It can feel like your life in the U.S. is over if immigration authorities are trying to get you deported. U.S. Citizenship and Immigration Services and (USCIS) and Immigration and Customs Enforcement (ICE) are powerful federal agencies that get thousands of immigrants deported each year. You might be feeling powerless, and like there is nothing you can do to fight for yourself or your family.
You can get deported, or removed, from the U.S. for a number of reasons, including:
- Being in the country without legal status
- Conviction for certain crimes
- Terminated a conditional permanent resident status, such as by quitting a job
Whatever the reason ICE starts removal proceedings against you, it does not automatically end in your leaving the country. There is a legal process that includes a hearing before an immigration judge and the right to appeal if the judge rules against you.
Deportation relief options
Part of the process is your right to ask the judge for deportation relief. The forms of relief you may be eligible for include:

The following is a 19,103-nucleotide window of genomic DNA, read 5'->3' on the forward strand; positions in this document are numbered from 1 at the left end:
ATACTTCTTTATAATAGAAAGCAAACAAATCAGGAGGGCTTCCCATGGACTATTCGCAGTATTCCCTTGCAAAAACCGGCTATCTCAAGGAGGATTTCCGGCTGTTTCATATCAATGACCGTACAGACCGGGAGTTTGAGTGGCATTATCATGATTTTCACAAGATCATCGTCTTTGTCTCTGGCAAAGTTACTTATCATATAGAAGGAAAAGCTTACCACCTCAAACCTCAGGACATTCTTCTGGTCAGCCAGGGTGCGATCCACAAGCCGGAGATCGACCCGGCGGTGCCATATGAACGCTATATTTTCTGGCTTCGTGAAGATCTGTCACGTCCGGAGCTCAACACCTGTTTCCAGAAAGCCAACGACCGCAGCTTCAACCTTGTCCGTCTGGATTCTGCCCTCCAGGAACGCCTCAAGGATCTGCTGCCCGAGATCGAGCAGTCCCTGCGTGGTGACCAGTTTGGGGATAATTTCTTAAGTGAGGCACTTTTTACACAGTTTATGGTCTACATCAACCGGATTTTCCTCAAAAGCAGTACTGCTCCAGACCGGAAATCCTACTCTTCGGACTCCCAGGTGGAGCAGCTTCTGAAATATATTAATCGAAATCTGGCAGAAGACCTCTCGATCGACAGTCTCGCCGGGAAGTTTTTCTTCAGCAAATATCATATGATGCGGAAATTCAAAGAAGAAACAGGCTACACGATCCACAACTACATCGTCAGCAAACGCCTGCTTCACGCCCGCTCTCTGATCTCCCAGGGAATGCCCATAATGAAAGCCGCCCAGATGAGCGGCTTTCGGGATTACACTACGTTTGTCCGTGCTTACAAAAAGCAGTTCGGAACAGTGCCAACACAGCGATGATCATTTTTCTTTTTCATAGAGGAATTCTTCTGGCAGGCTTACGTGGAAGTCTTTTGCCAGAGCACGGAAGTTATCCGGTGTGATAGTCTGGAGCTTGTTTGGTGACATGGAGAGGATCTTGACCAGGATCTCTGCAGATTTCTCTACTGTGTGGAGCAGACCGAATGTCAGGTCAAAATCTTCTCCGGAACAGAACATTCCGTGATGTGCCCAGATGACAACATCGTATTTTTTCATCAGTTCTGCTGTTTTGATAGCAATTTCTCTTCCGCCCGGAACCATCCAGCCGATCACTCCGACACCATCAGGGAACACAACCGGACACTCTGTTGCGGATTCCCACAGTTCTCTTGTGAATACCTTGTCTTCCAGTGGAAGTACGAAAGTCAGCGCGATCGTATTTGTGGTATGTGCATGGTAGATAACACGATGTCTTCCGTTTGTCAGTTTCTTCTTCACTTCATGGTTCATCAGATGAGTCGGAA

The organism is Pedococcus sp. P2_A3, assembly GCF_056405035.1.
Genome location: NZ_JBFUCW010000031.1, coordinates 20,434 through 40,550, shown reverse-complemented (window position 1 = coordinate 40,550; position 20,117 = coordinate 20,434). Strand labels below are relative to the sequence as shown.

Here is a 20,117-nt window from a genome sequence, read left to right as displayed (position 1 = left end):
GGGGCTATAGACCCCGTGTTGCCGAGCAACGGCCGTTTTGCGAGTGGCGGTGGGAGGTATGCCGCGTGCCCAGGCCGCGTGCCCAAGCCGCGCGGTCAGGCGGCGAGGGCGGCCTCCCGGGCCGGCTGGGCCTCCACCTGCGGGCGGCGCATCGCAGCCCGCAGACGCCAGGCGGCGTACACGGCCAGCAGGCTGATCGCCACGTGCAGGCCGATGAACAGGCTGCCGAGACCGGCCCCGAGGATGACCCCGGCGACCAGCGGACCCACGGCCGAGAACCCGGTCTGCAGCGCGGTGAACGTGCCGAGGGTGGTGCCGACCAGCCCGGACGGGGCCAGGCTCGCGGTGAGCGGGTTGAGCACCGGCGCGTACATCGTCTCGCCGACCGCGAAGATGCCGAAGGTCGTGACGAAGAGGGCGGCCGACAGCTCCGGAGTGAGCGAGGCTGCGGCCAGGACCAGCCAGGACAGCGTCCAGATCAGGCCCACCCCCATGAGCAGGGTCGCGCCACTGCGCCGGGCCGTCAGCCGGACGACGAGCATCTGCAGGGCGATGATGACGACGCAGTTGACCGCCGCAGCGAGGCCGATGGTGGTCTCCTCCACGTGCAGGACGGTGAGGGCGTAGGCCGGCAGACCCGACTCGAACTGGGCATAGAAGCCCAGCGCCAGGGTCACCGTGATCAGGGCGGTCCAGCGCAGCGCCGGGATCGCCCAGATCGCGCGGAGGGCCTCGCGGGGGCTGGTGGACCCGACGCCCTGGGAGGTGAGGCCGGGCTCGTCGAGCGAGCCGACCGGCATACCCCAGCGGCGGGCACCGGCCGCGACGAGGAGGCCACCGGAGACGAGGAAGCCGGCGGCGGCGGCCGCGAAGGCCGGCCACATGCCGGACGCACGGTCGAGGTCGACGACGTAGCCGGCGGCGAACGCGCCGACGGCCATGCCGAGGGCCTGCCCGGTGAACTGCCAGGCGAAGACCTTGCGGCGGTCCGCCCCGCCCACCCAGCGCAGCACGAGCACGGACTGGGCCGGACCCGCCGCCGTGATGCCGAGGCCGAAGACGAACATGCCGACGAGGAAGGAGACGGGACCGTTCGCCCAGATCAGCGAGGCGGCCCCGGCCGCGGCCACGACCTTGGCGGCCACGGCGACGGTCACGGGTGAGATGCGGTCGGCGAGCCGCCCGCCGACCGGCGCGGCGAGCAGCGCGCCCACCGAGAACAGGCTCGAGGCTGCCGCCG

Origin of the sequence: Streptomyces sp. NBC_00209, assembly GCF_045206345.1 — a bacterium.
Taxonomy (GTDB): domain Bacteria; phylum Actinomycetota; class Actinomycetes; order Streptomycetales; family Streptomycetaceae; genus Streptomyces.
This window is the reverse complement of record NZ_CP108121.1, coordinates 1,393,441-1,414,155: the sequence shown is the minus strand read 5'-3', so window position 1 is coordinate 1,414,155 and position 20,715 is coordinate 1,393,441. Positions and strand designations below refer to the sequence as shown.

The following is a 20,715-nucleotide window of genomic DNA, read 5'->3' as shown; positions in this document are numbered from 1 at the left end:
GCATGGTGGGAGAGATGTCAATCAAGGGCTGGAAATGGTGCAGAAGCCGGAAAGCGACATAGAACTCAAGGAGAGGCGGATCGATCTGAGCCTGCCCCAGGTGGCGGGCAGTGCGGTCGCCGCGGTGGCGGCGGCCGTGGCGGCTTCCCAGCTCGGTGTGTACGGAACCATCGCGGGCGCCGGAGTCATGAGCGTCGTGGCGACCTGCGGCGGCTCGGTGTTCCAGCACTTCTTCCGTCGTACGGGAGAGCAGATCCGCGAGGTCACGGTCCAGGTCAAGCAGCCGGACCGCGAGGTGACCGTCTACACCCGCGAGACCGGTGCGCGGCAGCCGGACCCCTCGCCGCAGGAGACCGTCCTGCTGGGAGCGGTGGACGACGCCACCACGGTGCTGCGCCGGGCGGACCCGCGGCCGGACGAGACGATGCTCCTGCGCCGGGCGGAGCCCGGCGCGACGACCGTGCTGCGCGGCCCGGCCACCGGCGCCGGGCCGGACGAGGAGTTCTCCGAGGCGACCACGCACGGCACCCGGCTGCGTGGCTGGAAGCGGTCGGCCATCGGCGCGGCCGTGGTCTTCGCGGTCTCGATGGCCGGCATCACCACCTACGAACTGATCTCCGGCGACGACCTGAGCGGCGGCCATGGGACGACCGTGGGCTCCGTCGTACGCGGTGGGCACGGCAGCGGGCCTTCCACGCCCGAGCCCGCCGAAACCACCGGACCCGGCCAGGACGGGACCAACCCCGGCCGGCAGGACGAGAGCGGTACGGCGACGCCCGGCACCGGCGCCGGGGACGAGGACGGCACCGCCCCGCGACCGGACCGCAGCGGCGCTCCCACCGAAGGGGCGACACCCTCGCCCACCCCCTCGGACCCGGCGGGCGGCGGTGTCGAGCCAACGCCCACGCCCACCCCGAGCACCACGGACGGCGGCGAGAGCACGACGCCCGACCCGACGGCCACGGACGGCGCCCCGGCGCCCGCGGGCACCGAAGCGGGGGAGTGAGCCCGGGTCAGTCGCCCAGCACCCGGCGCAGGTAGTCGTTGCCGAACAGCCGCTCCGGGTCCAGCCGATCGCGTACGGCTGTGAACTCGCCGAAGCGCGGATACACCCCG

- Asylum, or the reasonable fear that you would be subject to persecution or torture if forced to return to your country of origin
- Adjustment of status that extends your ability to remain in the U.S.
- Cancellation of removal if you qualify, based on how long you have lived in the U.S. and other factors
- Voluntary departs, which can let you apply for re-entry sooner than if you are deported involuntarily
To know your rights, and make sure everything gets filed correctly, you need an immigration attorney’s support. A lawyer who knows immigration law will make sure you understand your rights and the best way to proceed.